Fluconazole is the preferred agent in treatment of cocci meningitis. Bony infection seems to be more effectively treated with itraconazole over fluconazole, but has not been directly compared with ketoconazole. Initial doses are often higher than those used for cocci pneumonia, ranging from 400-1200 mg daily. Amphotericin B, the original treatment for cocci, is still widely used to treat complicated patients, especially in HIV, pregnancy, or in case of azole failure, but requires very close monitoring for side effects, toxicity, etc.
There are two formulations of amphotericin B. The deoxycholate amphotericin B (AmBisome) dose is 0.5 mg/kg (up to 1 mg/kg) intravenous (IV) daily and the lipid amphotericin B (Abelcet®) dose is 5 mg/kg IV daily. The lipid formulation is thought to be less nephrotoxic, though both have significant side effects, to be discussed later. Both sequential and combination treatment with amphotericin B and an oral azole have been used with some success.
Other important tips for management:
Cocci meningitis requires lifelong monitoring and treatment due to an extremely high relapse rate (78%) with discontinuation of treatment.
Non-CNS cocci dissemination requires treatment for at least a year, with further treatment guided by symptoms and CF titers.
Consider the role of surgical treatment in selected cases, including vertebral osteomyelitis with impending spinal cord impingement, large abscess, or pericardial disease. In most patients with any non-CNS cocci infection, the relapse rate is low enough that an attempt to discontinue treatment at some point is appropriate.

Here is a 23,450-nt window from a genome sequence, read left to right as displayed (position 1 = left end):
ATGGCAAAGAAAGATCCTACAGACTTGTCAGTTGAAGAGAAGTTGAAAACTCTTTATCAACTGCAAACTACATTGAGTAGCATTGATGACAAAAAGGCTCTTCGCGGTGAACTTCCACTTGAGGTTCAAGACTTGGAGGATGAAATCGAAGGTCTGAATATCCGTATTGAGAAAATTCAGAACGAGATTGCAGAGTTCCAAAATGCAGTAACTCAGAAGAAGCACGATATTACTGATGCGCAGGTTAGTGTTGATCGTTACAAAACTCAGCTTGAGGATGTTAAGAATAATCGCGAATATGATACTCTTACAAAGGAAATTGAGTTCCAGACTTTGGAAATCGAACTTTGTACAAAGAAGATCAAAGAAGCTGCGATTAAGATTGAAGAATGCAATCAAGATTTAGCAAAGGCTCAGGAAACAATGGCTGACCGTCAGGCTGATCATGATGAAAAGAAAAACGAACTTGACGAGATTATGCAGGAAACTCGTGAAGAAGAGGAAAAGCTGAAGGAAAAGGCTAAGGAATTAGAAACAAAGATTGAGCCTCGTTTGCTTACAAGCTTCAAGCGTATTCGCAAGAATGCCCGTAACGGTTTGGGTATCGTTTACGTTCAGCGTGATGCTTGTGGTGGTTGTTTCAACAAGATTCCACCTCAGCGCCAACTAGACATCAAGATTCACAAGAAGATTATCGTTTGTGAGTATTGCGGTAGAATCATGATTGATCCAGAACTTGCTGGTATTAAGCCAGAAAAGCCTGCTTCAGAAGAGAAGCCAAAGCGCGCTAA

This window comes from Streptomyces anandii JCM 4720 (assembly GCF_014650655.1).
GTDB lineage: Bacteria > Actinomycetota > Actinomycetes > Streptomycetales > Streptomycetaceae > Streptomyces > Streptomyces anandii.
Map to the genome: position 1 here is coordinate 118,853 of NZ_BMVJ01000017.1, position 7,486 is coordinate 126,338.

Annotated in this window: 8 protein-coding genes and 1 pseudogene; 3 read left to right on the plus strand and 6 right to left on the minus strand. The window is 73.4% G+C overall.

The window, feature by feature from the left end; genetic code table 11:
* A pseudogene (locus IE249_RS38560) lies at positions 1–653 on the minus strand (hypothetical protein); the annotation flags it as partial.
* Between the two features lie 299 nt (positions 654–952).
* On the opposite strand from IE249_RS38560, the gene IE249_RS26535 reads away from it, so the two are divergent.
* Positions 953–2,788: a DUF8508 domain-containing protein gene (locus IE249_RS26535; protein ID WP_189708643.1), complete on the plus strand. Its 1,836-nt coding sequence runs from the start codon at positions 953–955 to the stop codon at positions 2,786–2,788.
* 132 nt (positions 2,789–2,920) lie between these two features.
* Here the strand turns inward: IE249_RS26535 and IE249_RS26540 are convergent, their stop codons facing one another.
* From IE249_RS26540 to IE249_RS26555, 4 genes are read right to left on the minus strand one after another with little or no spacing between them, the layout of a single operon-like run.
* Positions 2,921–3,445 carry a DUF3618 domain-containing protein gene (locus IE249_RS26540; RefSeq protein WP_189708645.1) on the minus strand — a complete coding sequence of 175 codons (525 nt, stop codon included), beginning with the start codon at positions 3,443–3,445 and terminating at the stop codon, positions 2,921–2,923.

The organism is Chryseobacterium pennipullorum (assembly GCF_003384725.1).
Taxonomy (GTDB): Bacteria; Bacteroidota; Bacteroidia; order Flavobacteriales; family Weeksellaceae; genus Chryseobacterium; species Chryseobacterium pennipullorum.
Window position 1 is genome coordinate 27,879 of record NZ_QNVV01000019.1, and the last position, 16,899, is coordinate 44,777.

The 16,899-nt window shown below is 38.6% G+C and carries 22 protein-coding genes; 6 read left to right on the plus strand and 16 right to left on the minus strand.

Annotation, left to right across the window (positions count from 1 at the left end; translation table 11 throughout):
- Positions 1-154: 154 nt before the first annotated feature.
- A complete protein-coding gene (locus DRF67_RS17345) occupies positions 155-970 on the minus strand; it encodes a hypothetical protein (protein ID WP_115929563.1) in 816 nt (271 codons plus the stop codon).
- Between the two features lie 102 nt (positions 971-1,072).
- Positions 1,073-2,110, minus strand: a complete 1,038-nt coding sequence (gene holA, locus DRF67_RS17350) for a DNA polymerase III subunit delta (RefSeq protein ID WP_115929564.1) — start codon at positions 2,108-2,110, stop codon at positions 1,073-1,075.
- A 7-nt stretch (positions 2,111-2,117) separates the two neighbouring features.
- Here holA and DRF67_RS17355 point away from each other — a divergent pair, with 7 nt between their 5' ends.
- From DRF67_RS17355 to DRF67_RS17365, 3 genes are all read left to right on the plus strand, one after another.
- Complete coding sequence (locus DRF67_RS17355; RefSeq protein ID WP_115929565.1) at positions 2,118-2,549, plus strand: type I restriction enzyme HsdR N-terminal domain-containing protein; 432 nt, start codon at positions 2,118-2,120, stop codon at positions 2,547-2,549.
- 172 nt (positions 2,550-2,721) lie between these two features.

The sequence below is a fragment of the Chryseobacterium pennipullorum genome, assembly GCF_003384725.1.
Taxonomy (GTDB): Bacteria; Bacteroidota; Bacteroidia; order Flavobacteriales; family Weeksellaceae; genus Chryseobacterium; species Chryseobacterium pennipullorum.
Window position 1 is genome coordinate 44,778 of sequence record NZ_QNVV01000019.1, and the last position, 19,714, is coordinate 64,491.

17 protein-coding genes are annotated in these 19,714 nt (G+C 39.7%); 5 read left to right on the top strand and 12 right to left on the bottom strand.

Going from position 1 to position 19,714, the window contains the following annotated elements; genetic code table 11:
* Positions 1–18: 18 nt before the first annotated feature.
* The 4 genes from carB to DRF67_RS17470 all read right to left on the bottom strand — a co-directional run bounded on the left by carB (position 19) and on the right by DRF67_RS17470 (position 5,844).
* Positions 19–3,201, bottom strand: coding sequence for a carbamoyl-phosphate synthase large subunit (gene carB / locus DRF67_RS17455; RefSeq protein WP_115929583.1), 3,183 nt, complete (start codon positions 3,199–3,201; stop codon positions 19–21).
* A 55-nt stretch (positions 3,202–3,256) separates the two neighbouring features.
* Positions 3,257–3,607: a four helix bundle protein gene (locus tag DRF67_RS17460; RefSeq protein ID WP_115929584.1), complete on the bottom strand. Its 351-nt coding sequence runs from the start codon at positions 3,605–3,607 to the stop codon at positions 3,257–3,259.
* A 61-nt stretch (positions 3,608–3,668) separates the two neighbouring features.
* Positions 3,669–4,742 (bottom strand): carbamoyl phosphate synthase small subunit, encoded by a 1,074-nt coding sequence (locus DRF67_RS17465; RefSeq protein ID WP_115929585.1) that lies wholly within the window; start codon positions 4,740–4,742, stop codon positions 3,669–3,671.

In a patient strongly suspected of having acute cocci pneumonia, treat as CAP, including blood cultures for bacteria and fungus and timely initiation of antibiotics and antifungals. The patient may require oxygen supplementation and even immediate intubation and ventilation, depending on severity of disease. Thoracentesis may be necessary and a sample should be obtained for microscopy and fungal culture.
In cocci meningitis or vertebral osteomyelitis, immediate management should address neurologic function, obtaining diagnostic testing, etc.
Most other manifestations of cocci generally present in subacute to chronic stage and would not require specific emergency measures.
Cocci pneumonia: monitor respiratory status and look for improvement in hypoxia.
Cocci meningitis: monitor for changes in neurologic function.
CF titers should be checked approximately every 3-6 months, depending on clinical status to monitor response to treatment. In addition, it is reasonable to obtain CBC and complete metabolic profile (CMP) every month or so while on fluconazole.
In cocci meningitis, repeat CSF examination may be helpful if symptoms do not improve or if there is concern for another etiology of neurologic deficits.
Clinically significant coccidioidomycosis infections require long-term follow-up for years to monitor for relapse and dissemination.
The patient should be followed by a specialist in infectious disease (ID) if possible for management of medications and laboratory monitoring.